Freed Man Says Chicago Cops Coerced Confession

     CHICAGO (CN) – A man exonerated of murdering his childhood friend after spending 27 years in prison claims in court that police beat and manipulated him until he confessed.
     Daniel Andersen sued the City of Chicago, James Bednarkiewicz, James Higgins, and 12 other police officers in Federal Court, claiming he was coerced during a 16-hour interrogation.
     “In 1982, plaintiff Daniel Andersen was wrongfully convicted of a heinous crime: the murder and attempted rape of a young woman near her home in Chicago’s Back of the Yards neighborhood,” the complaint begins.
     But Andersen says he “had nothing to do with the crime for which he was wrongfully convicted. He is completely innocent.”
     Andersen was exonerated in 2014 after he had been released from prison, when DNA testing excluded him as the murderer. He spent more than 27 years behind bars, and was required to register as a sex offender upon his release.
     The victim, a childhood friend of Andersen’s, was found stabbed to death on the sidewalk a block away from her home on Jan. 19, 1980.
     Police officers allegedly picked Andersen up five days later after he had been out drinking with friends. They took him to the station and physically assaulted him to coerce him into signing a false confession, Andersen says.
     Andersen claims police pressured him to confess for 16 hours while denying him food, water and access to the bathroom. They also allegedly refused to allow him to call his parents, although he was only 19 years old.
     “By the end of the interrogation, the defendants succeeded in overcoming plaintiff’s will; plaintiff was so confused and broken that he had no choice but to obey defendant [James] Higgins and confess to a crime he did not commit,” Andersen’s lawsuit states.
     When his parents picked him up from the station, Andersen was visibly mentally unstable, and somehow believed that Higgins was his attorney, according to the complaint.
     Although he recanted his confession, a jury convicted him of the murder with the confession as the state’s central piece of evidence.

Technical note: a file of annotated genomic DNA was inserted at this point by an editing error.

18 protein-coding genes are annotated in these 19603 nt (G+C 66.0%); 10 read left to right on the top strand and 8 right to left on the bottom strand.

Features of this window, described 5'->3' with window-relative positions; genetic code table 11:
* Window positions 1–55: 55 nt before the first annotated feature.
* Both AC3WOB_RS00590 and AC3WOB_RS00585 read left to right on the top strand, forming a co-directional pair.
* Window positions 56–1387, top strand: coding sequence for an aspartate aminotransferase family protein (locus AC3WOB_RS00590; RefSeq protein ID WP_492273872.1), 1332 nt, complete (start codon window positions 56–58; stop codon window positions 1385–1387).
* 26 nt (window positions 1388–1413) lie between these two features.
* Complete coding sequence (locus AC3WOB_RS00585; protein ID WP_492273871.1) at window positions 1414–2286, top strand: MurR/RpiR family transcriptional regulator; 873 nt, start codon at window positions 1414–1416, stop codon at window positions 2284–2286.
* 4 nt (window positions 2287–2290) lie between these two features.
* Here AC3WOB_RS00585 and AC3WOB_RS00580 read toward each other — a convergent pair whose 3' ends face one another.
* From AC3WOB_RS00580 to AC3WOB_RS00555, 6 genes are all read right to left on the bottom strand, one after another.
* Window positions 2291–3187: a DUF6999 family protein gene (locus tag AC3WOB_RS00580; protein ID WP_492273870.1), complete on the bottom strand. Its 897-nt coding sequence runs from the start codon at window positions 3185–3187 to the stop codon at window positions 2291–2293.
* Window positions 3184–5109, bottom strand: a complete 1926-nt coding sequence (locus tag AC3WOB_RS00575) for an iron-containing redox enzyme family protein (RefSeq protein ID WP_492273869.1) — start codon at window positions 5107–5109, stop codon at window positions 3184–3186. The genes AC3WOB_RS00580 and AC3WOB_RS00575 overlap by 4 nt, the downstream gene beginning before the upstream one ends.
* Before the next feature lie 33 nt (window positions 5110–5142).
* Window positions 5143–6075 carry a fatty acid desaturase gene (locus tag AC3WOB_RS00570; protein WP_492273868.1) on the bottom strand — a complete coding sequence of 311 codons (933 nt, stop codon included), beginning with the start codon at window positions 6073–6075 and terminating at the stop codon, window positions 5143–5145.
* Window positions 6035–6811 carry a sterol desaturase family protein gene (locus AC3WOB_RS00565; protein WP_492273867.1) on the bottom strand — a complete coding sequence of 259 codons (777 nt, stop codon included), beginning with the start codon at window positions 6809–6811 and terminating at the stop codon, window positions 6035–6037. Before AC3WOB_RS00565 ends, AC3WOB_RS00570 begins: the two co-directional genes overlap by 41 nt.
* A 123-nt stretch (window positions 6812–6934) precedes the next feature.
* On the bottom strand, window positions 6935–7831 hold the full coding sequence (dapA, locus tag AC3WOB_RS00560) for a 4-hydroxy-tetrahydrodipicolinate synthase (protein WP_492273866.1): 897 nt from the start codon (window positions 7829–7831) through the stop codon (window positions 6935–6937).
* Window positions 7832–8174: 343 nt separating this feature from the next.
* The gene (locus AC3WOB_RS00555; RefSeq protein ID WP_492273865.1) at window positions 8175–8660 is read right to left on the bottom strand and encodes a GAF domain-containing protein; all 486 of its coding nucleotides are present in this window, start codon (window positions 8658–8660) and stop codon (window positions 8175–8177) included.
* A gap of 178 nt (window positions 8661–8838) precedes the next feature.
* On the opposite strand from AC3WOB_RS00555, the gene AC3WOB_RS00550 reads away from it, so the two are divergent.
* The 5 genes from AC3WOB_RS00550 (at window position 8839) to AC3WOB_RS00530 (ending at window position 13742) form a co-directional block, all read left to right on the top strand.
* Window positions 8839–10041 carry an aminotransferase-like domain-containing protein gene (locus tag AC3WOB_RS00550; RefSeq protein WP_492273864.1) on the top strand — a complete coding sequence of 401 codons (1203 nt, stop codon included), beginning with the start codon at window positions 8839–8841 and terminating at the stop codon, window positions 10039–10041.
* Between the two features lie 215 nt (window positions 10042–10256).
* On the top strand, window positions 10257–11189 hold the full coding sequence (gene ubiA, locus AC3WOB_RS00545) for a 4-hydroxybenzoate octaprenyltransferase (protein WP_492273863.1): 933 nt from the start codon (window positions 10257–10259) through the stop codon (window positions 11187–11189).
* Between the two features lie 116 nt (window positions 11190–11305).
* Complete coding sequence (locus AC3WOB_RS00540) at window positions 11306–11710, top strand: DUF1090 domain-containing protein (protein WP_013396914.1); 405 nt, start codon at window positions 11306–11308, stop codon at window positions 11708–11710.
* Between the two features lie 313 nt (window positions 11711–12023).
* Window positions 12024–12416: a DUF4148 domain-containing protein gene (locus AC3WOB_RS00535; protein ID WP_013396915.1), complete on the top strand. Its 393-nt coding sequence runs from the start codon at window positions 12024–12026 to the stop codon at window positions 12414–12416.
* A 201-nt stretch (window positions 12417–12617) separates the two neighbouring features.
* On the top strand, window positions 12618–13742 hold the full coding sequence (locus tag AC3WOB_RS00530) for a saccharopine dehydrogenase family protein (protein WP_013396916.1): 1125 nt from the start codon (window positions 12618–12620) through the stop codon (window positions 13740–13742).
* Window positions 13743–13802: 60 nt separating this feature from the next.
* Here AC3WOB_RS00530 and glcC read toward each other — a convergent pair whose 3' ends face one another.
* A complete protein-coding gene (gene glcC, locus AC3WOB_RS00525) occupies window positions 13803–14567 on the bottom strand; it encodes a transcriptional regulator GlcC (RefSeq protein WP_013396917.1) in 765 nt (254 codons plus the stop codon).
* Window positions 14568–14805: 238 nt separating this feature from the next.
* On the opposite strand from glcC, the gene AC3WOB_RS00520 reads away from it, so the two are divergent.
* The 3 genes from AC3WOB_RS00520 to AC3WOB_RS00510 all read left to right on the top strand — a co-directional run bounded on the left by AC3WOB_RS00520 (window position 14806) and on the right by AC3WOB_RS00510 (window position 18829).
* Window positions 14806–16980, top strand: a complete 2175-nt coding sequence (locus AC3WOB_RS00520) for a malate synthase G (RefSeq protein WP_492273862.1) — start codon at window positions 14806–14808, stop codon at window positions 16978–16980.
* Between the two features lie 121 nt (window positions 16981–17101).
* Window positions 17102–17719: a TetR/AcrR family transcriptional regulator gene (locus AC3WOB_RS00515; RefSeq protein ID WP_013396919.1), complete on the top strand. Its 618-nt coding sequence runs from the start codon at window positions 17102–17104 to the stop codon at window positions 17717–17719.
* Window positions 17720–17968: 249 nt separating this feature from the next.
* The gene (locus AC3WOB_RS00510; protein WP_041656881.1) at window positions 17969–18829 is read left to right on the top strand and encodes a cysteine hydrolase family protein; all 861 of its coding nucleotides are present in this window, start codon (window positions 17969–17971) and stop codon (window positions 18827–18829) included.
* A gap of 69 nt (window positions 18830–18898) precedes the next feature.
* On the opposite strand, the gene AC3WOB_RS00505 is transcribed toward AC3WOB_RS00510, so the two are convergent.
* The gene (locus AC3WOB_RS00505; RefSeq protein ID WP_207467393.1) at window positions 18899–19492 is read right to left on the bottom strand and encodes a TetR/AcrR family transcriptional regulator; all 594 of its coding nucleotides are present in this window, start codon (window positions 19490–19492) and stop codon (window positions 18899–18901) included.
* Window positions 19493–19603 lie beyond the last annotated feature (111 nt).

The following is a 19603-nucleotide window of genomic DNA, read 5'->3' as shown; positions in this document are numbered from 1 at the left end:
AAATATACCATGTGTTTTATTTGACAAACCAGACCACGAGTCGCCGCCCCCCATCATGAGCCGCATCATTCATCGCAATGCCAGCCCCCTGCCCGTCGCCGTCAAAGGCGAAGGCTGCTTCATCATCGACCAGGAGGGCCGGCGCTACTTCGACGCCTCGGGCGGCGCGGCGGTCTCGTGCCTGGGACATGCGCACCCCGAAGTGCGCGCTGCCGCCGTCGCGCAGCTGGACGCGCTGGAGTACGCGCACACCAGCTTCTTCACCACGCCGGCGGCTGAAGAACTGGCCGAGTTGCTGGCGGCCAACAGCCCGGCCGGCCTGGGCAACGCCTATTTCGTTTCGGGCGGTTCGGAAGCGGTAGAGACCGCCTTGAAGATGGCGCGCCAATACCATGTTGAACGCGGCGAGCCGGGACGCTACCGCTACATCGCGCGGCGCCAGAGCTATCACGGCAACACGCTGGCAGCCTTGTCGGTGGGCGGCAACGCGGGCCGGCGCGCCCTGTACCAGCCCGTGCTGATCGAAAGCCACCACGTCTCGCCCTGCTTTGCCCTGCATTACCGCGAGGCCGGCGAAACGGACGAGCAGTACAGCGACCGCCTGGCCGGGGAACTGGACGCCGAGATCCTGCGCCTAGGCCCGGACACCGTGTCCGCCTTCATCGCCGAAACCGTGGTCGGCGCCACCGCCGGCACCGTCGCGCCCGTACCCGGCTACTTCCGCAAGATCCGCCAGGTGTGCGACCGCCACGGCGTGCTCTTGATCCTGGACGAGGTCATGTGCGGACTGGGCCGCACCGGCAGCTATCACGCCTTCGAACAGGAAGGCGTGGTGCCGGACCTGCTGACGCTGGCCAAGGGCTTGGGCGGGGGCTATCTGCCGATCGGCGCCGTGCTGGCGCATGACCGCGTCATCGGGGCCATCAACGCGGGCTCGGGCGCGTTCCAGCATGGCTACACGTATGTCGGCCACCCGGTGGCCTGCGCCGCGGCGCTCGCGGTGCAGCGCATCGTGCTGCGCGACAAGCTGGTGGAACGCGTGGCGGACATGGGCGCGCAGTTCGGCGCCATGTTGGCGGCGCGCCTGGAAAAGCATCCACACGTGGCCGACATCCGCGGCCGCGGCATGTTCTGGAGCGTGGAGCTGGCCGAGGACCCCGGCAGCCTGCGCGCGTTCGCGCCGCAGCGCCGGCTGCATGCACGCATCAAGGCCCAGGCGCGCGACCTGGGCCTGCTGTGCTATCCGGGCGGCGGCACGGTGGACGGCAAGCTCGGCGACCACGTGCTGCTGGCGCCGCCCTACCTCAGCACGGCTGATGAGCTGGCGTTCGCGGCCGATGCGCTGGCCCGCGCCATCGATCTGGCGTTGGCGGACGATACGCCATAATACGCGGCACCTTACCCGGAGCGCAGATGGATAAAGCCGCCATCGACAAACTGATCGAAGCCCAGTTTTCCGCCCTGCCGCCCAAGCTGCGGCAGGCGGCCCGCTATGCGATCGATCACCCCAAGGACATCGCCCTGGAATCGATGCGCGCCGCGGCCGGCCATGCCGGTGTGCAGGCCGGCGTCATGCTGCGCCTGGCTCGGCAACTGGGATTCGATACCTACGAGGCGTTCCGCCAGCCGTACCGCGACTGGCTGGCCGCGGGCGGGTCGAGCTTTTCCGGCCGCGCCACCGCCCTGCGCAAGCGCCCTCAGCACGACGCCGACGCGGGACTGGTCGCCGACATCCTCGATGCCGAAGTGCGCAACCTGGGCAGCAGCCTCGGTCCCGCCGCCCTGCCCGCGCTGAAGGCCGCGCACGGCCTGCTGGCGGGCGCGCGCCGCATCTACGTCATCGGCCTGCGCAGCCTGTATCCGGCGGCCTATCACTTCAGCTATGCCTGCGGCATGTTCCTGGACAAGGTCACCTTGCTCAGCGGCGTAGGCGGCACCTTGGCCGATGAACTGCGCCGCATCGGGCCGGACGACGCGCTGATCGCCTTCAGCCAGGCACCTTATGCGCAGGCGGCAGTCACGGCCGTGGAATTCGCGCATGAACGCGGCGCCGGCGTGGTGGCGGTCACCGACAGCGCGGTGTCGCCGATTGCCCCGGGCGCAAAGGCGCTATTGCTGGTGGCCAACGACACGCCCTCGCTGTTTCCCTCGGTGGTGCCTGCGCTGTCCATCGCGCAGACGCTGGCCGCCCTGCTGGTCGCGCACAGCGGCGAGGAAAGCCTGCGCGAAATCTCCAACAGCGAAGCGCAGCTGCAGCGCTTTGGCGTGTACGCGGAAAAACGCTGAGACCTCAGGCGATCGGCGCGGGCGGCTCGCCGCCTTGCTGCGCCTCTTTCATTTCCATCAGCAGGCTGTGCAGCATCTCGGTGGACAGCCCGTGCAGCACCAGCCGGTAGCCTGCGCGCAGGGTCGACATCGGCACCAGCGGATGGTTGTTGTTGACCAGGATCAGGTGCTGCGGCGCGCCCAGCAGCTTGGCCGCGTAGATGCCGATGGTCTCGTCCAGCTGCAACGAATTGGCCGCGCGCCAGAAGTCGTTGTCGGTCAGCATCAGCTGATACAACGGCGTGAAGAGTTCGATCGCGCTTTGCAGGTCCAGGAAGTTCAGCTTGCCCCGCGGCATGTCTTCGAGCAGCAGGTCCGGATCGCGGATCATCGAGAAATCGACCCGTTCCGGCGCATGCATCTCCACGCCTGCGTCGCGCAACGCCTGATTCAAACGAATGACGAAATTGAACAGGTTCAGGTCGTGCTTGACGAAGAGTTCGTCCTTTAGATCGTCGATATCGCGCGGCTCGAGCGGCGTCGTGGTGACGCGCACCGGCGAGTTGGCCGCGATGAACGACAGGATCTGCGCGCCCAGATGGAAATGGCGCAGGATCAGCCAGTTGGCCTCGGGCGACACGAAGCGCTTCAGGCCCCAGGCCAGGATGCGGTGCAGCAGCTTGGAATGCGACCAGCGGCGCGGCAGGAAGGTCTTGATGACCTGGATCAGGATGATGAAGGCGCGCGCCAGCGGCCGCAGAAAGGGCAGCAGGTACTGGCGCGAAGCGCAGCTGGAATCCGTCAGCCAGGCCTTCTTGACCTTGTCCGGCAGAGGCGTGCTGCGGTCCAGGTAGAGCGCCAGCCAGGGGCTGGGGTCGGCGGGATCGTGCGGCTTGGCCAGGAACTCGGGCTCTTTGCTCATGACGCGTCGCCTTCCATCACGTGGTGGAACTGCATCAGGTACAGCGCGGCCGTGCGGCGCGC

DNA testing, which Andersen pursued even after his release from prison, found that the blood on the murder weapon was neither his nor the victims. In addition, DNA found under the victim’s nails could not have come from Andersen, the Feb. 4 lawsuit states.
     Andersen says he is a victim of a longstanding Chicago Police Department practice of coercing confessions.
     “The Chicago Police Department has a long history of using physically and psychologically coercive interrogation tactics in order to elicit statements from suspects in criminal cases, which has caused false confessions and led to wrongful convictions,” the 37-page complaint states.
     The coerced confession, plus officers’ failure to follow up on potential leads that might have led to the real killer, has left the perpetrator on the streets, according to the complaint.
     “To this day, the crime remains unsolved,” the complaint states. “By focusing exclusively on the wrong man, the Chicago Police Department has let the real killer remain at large for three decades.”
     Andersen seeks punitive damages for violation of his Fifth Amendment rights, destruction of evidence, conspiracy, failure to intervene, malicious prosecution and emotional distress.
     He is represented by Roshna Bala Keen of Loevy & Loevy in Chicago.

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